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Mario Monicelli was a film director who, more than anyone else, was able to capture the true spirit of the Italian comedy on the silver screen, especially in the 1950s and 60s. His movies reflect how things really were, and he created characters whose actions could have been those of your next-door neighbor. In fact, the lifestyle and values that shaped a nation could be found in his films.
Monicelli was born in Tuscany and always maintained the rural, leftist attitudes very common in that part of Italy. He started working as a director right in the middle of Mussolini's regime, which he fought against his entire life. Indeed, besides his phenomenal artistic achievements, Monicelli will surely be remembered for his firm political views.
Mario Monicelli: L'Armata Brancaleone
Regardless of the tough way in which he presented himself, often appearing to be involved in his own thoughts and social statements, Monicelli's work reflected a very unique style and a distinct way of communicating. He chose comedy as his favorite genre and most of his films were about producing a few laughs, even when dealing with serious subjects. His main aim was to amuse the audience, without using cliches. This was especially important at the start of his career, when right after World War II, the country needed to be up-lifted by laughter and positivity. Monicelli had a way of telling stories in a lighthearted way, without being banal or obvious, which was very successful. However, his great achievements were made possible by working with some of the best Italian comedians, such as Toto, Alberto Sordi, Vittorio Gassman, and Ugo Tognazzi, just to mention a few.
Mario Monicelli: La Grande Guerra
His films described three generations of Italians and were always right to the point, affecting cultures, even abroad. Regardless of cultural background, we can all definitely appreciate a true masterpiece like Guardie e Ladri, starring the duo of Toto and Aldo Fabrizi, who continued working together and often with Monicelli for many years. Toward the end of the 1960s Italy started producing more color films and dropped the black and white, defining not only a technological change but also a shift of generations as well, just as happened in America. Monicelli understood that change, while others could not keep up, and he went on to direct another film destined to become a cinematic monument, L'Armata Brancaleone (For Love and Gold). This was followed by Brancaleone alle Crociate (Brancaleone at the Crusades) in which Monicelli was able to make fun of Italian society and its way of life, especially its organization, by telling a story that went back in history. This was one of the first attempts of that kind in world cinema, and a very successful one.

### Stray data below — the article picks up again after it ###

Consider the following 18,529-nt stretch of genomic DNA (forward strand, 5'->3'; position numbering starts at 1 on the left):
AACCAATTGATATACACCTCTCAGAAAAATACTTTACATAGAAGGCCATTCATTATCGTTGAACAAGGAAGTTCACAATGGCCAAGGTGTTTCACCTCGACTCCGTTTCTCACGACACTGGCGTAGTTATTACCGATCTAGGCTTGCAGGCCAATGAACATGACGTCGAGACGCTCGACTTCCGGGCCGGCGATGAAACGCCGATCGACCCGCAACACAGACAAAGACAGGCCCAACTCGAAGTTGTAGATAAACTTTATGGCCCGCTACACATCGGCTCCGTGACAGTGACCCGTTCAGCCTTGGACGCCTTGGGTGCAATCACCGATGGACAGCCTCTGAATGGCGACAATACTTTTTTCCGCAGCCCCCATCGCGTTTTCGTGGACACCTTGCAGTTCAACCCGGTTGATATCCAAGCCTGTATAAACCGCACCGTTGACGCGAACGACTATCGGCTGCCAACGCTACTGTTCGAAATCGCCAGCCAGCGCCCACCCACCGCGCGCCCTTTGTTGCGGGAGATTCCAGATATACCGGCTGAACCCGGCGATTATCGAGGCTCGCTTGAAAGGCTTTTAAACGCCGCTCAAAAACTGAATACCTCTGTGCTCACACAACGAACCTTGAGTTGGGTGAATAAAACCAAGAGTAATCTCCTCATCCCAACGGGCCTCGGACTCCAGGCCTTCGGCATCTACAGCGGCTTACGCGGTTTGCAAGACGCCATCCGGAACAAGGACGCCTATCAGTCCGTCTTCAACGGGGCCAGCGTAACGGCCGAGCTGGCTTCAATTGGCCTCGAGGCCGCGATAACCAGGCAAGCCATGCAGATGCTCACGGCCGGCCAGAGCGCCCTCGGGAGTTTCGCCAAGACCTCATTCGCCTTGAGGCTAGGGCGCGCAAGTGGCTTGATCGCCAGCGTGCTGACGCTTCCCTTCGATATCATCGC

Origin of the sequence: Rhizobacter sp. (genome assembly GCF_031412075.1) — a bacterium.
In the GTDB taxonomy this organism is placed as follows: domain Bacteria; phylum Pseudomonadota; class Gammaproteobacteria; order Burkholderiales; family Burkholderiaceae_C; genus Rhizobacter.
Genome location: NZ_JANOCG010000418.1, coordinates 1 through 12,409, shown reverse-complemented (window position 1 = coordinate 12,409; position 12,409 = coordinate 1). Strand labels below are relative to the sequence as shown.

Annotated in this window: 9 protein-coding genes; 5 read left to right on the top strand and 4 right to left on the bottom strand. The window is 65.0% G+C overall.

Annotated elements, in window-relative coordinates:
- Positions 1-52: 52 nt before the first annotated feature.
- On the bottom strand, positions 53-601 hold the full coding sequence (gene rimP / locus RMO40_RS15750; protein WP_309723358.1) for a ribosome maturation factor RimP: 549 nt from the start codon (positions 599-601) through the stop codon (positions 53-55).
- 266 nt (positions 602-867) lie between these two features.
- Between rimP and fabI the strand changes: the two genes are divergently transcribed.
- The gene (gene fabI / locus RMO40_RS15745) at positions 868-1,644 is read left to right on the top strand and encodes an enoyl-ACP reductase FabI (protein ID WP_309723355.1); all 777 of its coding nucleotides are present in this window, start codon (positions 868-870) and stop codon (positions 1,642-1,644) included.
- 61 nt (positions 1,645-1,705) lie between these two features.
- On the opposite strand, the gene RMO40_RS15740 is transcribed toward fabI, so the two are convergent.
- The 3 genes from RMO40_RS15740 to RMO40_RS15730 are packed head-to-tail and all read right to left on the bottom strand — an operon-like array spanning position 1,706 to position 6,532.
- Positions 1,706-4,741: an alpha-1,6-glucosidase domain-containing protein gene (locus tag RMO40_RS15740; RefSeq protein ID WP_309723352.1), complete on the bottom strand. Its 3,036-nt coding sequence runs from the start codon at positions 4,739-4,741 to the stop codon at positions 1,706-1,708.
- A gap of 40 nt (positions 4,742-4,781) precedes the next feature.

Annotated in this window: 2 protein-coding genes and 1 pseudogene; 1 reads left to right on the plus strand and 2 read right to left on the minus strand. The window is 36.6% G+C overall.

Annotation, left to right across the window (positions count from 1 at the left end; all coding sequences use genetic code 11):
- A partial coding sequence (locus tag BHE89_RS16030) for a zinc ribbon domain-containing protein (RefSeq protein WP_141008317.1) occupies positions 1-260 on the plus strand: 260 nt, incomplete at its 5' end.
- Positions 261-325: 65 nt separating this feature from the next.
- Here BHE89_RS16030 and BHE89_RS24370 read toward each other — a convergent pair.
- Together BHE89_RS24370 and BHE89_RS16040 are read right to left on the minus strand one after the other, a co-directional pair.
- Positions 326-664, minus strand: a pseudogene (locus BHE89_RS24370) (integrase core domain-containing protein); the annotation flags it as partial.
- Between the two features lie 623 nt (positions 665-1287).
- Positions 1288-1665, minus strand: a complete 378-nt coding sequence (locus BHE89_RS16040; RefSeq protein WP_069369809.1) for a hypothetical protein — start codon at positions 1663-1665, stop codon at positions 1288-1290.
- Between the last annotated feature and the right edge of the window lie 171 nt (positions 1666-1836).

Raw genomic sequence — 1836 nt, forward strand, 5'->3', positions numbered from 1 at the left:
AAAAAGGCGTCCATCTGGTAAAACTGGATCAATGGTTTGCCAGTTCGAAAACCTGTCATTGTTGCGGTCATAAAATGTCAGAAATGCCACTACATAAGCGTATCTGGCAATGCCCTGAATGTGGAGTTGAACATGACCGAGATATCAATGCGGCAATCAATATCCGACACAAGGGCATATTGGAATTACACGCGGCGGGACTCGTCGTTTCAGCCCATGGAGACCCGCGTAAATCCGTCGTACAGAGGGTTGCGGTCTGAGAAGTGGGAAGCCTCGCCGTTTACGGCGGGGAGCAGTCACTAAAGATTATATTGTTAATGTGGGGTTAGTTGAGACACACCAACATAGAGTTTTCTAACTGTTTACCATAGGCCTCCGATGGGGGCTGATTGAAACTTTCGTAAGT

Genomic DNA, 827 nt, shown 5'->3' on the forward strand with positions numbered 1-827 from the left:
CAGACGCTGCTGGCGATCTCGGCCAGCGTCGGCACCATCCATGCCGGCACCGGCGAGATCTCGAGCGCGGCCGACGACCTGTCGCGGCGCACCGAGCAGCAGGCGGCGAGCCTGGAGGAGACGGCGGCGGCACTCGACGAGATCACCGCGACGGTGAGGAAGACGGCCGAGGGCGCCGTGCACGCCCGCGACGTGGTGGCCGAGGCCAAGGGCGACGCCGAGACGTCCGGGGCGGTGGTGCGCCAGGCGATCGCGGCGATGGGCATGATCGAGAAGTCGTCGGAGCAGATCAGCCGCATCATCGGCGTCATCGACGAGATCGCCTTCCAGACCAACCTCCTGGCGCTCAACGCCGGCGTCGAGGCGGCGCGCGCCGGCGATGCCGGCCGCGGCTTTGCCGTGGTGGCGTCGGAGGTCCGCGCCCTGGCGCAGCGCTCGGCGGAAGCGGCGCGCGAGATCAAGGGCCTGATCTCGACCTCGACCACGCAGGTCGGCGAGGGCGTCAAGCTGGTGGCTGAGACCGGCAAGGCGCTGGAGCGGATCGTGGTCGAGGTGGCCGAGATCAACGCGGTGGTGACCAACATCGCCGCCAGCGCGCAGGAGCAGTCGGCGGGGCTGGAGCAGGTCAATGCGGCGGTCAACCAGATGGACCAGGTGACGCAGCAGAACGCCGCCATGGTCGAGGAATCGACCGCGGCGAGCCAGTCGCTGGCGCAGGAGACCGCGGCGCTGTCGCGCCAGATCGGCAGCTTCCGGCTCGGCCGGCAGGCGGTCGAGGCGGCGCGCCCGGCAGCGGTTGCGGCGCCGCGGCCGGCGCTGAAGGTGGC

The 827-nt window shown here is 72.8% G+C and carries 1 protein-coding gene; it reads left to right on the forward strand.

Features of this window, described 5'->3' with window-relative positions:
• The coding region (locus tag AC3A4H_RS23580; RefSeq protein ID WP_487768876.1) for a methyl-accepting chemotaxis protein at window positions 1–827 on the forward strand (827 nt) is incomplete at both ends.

Monicelli was also one of the pioneers in the concept of franchising films. After the Brancaleone series he started one of the most hilarious trilogies of film: Amici Miei (My friends). Three movies that cover 15 years and describe the long lasting friendship of four friends in Florence. Monicelli didn't direct the third installment, but his touch is all over the films. In 1981, alongside a very inspired Alberto Sordi, Monicelli directed Il Marchese del Grillo, a film about Rome during the Papal Kingdom. This was a huge costume production, an historic piece in which comedy and history merged beautifully. After that he continued on, and in 1986 he put together his last masterpiece and once again he anticipated the new trends. He made a modern comedy based on women, Speriamo che sia femmina, in which a cast of several women interact, long before the likes of Almodovar, Sex and the City, and the media revolution of the 1990s. And one of Monicelli's most famous films I Soliti Ignoti (Big Deal on Madonna Street) was remade by Hollywood and starred George Clooney. The film was Welcome to Collinwood. Of course, Monicelli gave us a number of dramas as well as comedies, but his strength was comedy and it is for this that he will be remembered.
Like many other masters of comedy, he was not the most social person. He was often distant and carried a certain melancholy, especially in the last 20 years of his life when he worked less. After his long career, at the age of 95, he jumped out of a hospital window to put an end to his life in a most tragic and dramatic way. We have to ask ourselves if maybe he was trying to tell us something in his films, something more than a laugh, and that we missed his true messages beyond that. What might those old movies tell us if we looked at them again? Or maybe the mind and heart of a creative master is just far too complex, and all we would see was exactly, and only, what he wished us to.